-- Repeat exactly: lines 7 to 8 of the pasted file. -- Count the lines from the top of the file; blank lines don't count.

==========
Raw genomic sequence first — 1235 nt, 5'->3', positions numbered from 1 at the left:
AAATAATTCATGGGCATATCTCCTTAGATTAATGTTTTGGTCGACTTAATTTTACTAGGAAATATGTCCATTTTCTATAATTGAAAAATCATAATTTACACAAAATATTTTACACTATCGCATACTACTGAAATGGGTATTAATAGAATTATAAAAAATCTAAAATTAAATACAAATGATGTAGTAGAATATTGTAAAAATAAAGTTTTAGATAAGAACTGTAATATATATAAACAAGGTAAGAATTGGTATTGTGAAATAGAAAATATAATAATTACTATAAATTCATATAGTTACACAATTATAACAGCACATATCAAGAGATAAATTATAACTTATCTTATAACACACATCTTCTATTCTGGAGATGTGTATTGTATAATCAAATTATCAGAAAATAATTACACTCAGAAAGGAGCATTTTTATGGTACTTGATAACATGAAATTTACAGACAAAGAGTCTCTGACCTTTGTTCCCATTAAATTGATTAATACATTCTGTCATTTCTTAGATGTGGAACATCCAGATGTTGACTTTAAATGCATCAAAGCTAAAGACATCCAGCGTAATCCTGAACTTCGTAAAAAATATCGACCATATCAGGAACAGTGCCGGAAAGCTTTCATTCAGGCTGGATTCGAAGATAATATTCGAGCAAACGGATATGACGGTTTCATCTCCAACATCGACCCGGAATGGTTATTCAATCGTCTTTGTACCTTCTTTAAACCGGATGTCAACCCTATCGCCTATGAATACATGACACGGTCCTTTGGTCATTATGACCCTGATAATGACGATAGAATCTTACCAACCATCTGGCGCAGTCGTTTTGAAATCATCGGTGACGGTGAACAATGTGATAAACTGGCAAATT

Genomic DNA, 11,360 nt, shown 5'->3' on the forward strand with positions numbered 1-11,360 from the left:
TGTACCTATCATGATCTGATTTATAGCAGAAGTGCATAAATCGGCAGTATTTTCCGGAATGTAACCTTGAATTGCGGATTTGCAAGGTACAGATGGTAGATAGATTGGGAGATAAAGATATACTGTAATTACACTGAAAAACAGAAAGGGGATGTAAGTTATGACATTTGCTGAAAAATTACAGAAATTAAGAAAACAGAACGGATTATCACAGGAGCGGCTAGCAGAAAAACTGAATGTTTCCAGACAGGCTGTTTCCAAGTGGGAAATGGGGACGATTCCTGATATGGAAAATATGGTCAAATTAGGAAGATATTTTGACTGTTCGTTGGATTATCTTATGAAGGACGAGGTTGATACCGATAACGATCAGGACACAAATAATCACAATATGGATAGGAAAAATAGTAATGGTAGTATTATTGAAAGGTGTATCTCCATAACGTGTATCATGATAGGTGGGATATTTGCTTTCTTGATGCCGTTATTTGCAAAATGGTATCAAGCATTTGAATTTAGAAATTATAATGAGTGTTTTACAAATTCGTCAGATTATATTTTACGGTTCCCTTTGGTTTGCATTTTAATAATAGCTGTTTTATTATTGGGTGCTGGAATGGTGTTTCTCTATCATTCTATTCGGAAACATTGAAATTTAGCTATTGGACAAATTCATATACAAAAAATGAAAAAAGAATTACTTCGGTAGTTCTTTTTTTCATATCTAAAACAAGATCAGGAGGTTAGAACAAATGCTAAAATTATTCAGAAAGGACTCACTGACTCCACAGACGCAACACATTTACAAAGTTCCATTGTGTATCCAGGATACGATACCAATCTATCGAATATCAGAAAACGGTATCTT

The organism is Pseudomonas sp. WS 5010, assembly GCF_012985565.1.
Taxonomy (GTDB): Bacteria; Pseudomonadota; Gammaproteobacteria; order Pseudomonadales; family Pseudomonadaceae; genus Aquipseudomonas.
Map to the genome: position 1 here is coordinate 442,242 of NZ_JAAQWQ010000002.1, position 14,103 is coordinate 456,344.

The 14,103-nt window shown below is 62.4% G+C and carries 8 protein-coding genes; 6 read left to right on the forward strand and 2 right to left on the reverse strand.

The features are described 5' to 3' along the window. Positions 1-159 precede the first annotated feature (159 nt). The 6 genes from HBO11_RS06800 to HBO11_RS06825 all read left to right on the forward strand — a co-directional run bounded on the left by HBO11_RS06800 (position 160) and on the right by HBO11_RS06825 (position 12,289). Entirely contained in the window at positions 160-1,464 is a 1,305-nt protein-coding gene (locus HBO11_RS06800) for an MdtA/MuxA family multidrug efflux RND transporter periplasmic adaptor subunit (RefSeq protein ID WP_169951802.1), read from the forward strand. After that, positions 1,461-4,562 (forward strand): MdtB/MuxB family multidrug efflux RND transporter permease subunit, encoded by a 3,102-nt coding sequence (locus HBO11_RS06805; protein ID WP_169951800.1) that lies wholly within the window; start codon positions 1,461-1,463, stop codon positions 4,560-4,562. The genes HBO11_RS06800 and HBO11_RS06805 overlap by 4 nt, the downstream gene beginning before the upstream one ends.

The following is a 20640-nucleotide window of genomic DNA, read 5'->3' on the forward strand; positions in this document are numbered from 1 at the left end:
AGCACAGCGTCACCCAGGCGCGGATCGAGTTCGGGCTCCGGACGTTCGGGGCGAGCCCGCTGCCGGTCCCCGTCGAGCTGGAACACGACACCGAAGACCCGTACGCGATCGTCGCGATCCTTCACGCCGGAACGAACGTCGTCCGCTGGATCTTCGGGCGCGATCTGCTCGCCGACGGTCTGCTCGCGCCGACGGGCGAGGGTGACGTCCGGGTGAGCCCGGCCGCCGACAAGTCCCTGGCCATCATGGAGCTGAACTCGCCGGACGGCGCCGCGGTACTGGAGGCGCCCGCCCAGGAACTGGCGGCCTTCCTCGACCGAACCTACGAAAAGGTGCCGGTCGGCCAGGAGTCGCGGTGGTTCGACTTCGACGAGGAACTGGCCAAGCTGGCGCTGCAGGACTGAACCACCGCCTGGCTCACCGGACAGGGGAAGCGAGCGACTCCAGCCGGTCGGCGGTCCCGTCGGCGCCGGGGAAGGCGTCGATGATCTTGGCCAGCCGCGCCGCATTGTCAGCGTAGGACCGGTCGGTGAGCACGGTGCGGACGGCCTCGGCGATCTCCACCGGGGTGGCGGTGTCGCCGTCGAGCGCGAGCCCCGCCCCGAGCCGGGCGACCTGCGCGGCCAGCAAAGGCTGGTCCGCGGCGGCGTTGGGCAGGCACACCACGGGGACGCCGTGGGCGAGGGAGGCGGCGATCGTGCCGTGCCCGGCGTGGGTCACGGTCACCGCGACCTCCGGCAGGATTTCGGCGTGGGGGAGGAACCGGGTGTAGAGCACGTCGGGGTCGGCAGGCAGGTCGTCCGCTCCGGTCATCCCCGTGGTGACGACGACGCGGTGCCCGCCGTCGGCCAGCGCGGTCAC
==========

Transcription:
Map to the genome: position 1 here is coordinate 442,242 of NZ_JAAQWQ010000002.1, position 14,103 is coordinate 456,344.

The 14,103-nt window shown below is 62.4% G+C and carries 8 protein-coding genes; 6 read left to right on the forward strand and 2 right to left on the reverse strand.